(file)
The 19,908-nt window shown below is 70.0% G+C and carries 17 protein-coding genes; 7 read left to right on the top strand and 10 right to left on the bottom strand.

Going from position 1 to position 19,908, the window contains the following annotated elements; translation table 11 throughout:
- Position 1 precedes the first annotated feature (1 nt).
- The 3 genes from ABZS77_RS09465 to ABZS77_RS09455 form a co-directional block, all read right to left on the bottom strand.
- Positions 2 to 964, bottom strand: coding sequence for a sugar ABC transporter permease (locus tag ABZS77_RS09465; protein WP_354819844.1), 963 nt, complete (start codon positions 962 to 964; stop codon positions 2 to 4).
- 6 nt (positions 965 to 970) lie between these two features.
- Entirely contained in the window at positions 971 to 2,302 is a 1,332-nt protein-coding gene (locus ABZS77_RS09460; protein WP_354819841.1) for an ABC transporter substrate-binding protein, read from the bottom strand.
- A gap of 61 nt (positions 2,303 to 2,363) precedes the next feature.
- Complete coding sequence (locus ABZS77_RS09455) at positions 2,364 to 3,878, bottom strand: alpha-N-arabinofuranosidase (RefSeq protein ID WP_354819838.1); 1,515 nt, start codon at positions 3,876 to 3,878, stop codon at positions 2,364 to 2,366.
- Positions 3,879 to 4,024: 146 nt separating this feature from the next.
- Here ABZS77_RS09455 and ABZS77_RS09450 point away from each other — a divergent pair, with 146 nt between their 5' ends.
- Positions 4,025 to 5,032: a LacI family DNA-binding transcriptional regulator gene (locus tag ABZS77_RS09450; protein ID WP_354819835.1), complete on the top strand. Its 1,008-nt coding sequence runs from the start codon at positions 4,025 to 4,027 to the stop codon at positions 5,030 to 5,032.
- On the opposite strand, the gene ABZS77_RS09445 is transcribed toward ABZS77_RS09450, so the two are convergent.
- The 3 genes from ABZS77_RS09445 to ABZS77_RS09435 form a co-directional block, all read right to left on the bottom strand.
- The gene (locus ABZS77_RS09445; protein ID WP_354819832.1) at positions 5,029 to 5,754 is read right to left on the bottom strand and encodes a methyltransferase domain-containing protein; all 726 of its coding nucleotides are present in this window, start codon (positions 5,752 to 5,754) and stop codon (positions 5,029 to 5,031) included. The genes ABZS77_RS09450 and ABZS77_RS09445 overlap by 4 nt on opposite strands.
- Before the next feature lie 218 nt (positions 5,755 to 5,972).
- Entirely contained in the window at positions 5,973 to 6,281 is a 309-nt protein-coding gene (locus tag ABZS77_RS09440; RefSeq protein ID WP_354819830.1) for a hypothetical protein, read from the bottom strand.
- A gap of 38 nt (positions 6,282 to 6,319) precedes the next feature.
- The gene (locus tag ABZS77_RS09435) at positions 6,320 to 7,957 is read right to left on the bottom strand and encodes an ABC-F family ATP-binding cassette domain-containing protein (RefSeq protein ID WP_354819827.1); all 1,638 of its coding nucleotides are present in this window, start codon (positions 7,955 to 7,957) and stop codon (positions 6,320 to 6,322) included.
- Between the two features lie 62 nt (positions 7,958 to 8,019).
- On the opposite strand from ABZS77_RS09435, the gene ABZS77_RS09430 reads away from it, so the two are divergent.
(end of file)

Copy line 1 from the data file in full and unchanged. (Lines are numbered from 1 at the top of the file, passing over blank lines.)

The 19,908-nt window shown below is 70.0% G+C and carries 17 protein-coding genes; 7 read left to right on the top strand and 10 right to left on the bottom strand.